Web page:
By Yuliya Tymoshenko
Of course, none of us knew the precise moment when catastrophe struck at Chernobyl 25 years ago. Back then, we lived under a system that denied ordinary people any right whatsoever to know about even essential facts and events.
So we were kept in the dark about the radiation leaking from the shattered reactor at Chernobyl – and blowing in the winds over northern Europe.
But the more bizarre fact about the Chernobyl disaster, we now know, is that Mikhail Gorbachev, general secretary of the Communist party of the Soviet Union, was also kept in the dark about the magnitude of the disaster.
Indeed, it may be this very fact that finally condemned the old system to the dustbin of history a mere five years later. No regime built on limitless self-delusion is capable of retaining a shred of legitimacy once the scale of its self-deception is exposed.
Because only fragments of reliable information reached ordinary Ukrainians at the time, my memories of Chernobyl are necessarily sketchy.
I recall now only the first hushed, frightened whispers of disaster from a family friend. I remember the abject fear I felt for my young daughter. A virtual torrent of near hysterical hearsay and trickle-down stories about the disaster soon followed.
All of these memories, of course, remain indelible. But even 25 years later I find it difficult to connect what I really know of the disaster with when I came to know it.
Today, the Chernobyl meltdown is judged severely in both moral and metaphysical terms. It cast a dark shadow over humanity, one unseen since the atomic bombings of Hiroshima and Nagasaki in 1945.
But, unlike Japan’s Fukushima nuclear crisis, Chernobyl’s real lesson is not about nuclear-plant safety. It is about official arrogance and indifference to suffering, and a cult of secrecy that allows information to be shared only among a narrow elite obsessed with stability.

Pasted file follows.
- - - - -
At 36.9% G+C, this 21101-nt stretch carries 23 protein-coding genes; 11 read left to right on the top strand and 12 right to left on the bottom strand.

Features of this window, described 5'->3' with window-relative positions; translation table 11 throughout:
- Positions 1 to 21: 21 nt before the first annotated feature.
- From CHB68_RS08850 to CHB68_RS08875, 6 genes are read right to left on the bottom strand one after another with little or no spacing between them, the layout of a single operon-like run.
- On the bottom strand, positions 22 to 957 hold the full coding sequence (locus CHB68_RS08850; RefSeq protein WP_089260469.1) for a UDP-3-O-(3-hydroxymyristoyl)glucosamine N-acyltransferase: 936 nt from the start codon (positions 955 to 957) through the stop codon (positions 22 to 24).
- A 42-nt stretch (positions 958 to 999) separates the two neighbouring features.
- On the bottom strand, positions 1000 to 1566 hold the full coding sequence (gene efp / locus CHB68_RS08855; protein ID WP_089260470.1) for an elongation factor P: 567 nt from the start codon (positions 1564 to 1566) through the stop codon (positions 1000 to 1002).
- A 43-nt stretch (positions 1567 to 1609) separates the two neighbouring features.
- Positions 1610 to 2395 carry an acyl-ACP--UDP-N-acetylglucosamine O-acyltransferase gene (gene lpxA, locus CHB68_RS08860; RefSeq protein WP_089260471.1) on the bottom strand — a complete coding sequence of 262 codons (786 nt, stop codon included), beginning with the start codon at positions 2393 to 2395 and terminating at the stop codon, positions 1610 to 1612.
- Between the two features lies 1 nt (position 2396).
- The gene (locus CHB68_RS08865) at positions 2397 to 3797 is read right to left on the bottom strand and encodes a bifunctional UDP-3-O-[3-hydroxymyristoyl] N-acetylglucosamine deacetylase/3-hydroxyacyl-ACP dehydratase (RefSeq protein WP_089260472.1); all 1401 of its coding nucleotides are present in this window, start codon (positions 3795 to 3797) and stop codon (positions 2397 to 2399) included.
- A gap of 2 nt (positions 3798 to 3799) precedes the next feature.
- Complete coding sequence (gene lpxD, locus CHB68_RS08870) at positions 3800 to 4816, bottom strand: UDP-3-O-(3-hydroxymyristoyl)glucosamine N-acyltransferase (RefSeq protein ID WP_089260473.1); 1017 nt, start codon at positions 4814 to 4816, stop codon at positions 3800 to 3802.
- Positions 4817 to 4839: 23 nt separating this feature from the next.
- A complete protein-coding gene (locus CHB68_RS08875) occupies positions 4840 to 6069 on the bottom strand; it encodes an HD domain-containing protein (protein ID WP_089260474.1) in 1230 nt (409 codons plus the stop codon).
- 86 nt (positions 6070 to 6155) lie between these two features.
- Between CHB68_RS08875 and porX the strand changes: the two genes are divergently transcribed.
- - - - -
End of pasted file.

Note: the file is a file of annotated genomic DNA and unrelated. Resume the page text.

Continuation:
Ukrainians are being reminded of the consequences of this mindset right now – by a government that has slashed health benefits for the men who heroically fought to contain the Chernobyl disaster.
So, what was the source of the carelessness with which the Chernobyl crisis was handled? What caused such arrogant unconcern for the health of those who lived near the plant, for those heroic men and women who tried to limit the damage (whom officials still treat as pawns), and for the millions who lived beneath the radioactive cloud as it spread?
Government indifference is a strange and unnatural state of mind, in which the lines between crime and punishment, cruelty and compassion, and good and evil blur.
Having grown up in the USSR, I know that Soviet leaders practically made contempt for suffering and moral concerns a foundation of their philosophy of rule. Unaccountable governments are almost inevitably unconcerned about their citizens’ fate.
Can indifference ever be a virtue? Of course, in times of horror such as the Holocaust and Ukraine’s Holodomyr, isolated and powerless individuals may swaddle themselves in indifference simply to retain some shred of sanity.
But, even then, it can never be justified fully, and the nameless, nagging guilt of which Primo Levi wrote so movingly invariably follows.
It is official indifference, however, that is truly unpardonable, perhaps because indifferent officials never feel the guilt of which Levi wrote. Indeed, for some political leaders, indifference is seductive.
It is so much easier to avert your eyes from citizens than to grapple with their plight. It is so much easier – and often less costly – to avoid individuals’ tragic circumstances than it is to adjust your policies to their needs.
For the state official who turns his back on suffering, his country’s citizens lack consequence. Their lives are meaningless. Their hidden or even visible anguish is worthless, a cipher’s despair.
Such indifference is more dangerous than anger and hatred. Anger can actually be artistically and politically creative. Pushkin wrote some of his greatest poems as a result of anger; Beethoven’s great symphonies were written in the grip of overpowering emotions; and Nelson Mandela, Václav Havel, and Aung San Suu Kyi all endured imprisonment because they were angry at the injustice they had witnessed.
Indifference, by contrast, is never creative, for it means that no response to injustice, and no help for the suffering, will ever come.
It is the tool of governments that are, in fact, the enemy of their people, for it benefits only the ruler – never the victim, whose pain is magnified by neglect.
Political prisoners, hungry children, the homeless Chernobyl refugees, or the irradiated workers in need of a lifetime of medical help – to dismiss their plight, to refuse to offer some spark of hope, is to exile them to a netherworld of helplessness. Government officials who deny human solidarity in this way deny their own humanity.
From his prison cell awaiting his execution by Hitler’s Gestapo, Dietrich Bonhoeffer declared that we must all “share in God’s suffering”.
Indifference for Bonhoeffer was not only a sin, but also a type of punishment.
This is perhaps the central lesson of Chernobyl: governments that systematically turn a blind eye to their citizens’ fate ultimately condemn themselves.